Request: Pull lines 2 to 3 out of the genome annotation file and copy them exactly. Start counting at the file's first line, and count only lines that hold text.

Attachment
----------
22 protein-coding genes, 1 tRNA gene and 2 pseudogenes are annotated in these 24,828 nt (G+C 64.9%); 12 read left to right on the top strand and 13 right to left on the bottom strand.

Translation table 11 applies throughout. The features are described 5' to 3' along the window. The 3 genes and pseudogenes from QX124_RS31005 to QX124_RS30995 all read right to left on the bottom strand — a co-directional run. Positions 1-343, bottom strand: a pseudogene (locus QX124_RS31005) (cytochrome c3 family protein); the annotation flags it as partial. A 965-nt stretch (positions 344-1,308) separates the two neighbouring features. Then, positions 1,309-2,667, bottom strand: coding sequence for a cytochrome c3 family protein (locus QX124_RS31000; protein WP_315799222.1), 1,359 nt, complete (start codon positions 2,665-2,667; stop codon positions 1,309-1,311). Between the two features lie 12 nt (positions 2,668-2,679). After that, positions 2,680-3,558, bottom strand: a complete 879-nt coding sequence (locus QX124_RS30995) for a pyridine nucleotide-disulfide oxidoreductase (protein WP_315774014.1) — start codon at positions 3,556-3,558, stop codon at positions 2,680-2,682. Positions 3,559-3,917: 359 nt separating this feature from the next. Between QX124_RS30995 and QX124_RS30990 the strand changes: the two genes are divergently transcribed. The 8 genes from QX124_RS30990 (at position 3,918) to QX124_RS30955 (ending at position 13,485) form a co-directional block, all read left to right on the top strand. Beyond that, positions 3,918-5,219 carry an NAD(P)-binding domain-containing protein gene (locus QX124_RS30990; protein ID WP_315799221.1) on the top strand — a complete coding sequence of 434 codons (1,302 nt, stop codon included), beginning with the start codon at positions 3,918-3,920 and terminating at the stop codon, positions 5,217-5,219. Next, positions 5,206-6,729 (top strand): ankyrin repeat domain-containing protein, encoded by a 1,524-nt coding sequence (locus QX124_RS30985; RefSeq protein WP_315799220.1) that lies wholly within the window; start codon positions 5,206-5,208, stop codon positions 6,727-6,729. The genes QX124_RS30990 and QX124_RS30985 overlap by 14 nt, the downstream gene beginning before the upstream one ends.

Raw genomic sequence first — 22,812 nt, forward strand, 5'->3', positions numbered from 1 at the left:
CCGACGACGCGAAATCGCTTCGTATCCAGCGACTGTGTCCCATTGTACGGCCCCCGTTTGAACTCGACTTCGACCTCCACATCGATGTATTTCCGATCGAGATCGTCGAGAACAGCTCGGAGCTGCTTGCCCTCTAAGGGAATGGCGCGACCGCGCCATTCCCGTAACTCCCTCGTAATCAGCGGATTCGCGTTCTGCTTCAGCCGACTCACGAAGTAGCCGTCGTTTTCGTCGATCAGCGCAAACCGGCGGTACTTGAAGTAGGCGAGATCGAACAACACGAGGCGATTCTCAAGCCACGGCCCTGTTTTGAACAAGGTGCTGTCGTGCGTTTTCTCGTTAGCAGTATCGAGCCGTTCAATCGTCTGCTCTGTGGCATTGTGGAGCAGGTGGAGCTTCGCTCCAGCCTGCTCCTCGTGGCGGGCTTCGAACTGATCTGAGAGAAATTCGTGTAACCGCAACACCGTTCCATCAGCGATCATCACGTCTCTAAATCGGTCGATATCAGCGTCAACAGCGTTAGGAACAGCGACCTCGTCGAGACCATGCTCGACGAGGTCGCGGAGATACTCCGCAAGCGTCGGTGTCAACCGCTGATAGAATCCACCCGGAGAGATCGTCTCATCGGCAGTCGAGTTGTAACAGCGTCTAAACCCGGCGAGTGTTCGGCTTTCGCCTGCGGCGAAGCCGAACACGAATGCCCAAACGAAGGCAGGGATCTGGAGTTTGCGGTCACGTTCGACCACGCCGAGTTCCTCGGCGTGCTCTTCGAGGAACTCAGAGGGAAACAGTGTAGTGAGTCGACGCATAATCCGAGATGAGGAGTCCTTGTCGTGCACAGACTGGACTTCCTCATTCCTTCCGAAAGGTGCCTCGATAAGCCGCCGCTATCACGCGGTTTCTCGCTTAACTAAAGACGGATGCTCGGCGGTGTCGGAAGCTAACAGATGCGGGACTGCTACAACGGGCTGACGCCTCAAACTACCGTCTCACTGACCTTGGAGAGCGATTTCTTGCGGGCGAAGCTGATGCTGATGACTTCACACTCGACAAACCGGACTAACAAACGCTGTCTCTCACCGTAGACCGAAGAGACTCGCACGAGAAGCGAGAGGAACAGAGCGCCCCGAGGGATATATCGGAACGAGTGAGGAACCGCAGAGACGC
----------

Translation table 11 applies throughout. The features are described 5' to 3' along the window. The 3 genes and pseudogenes from QX124_RS31005 to QX124_RS30995 all read right to left on the bottom strand — a co-directional run. Positions 1-343, bottom strand: a pseudogene (locus QX124_RS31005) (cytochrome c3 family protein); the annotation flags it as partial. A 965-nt stretch (positions 344-1,308) separates the two neighbouring features. Then, positions 1,309-2,667, bottom strand: coding sequence for a cytochrome c3 family protein (locus QX124_RS31000; protein WP_315799222.1), 1,359 nt, complete (start codon positions 2,665-2,667; stop codon positions 1,309-1,311). Between the two features lie 12 nt (positions 2,668-2,679). After that, positions 2,680-3,558, bottom strand: a complete 879-nt coding sequence (locus QX124_RS30995) for a pyridine nucleotide-disulfide oxidoreductase (protein WP_315774014.1) — start codon at positions 3,556-3,558, stop codon at positions 2,680-2,682. Positions 3,559-3,917: 359 nt separating this feature from the next. Between QX124_RS30995 and QX124_RS30990 the strand changes: the two genes are divergently transcribed. The 8 genes from QX124_RS30990 (at position 3,918) to QX124_RS30955 (ending at position 13,485) form a co-directional block, all read left to right on the top strand. Beyond that, positions 3,918-5,219 carry an NAD(P)-binding domain-containing protein gene (locus QX124_RS30990; protein ID WP_315799221.1) on the top strand — a complete coding sequence of 434 codons (1,302 nt, stop codon included), beginning with the start codon at positions 3,918-3,920 and terminating at the stop codon, positions 5,217-5,219. Next, positions 5,206-6,729 (top strand): ankyrin repeat domain-containing protein, encoded by a 1,524-nt coding sequence (locus QX124_RS30985; RefSeq protein WP_315799220.1) that lies wholly within the window; start codon positions 5,206-5,208, stop codon positions 6,727-6,729. The genes QX124_RS30990 and QX124_RS30985 overlap by 14 nt, the downstream gene beginning before the upstream one ends.

Raw genomic sequence first — 22,812 nt, forward strand, 5'->3', positions numbered from 1 at the left: